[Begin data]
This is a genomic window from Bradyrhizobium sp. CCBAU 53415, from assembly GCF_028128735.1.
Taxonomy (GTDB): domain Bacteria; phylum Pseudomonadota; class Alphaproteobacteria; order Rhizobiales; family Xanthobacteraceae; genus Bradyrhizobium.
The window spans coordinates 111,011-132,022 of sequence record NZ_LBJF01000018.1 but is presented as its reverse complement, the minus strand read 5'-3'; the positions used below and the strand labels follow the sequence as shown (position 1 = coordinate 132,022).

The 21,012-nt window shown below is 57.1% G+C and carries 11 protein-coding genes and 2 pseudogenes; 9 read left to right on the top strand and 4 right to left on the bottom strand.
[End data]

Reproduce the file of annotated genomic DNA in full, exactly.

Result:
This is a genomic window from Bradyrhizobium sp. CCBAU 53415, from assembly GCF_028128735.1.
Taxonomy (GTDB): domain Bacteria; phylum Pseudomonadota; class Alphaproteobacteria; order Rhizobiales; family Xanthobacteraceae; genus Bradyrhizobium.
The window spans coordinates 111,011-132,022 of sequence record NZ_LBJF01000018.1 but is presented as its reverse complement, the minus strand read 5'-3'; the positions used below and the strand labels follow the sequence as shown (position 1 = coordinate 132,022).

The 21,012-nt window shown below is 57.1% G+C and carries 11 protein-coding genes and 2 pseudogenes; 9 read left to right on the top strand and 4 right to left on the bottom strand.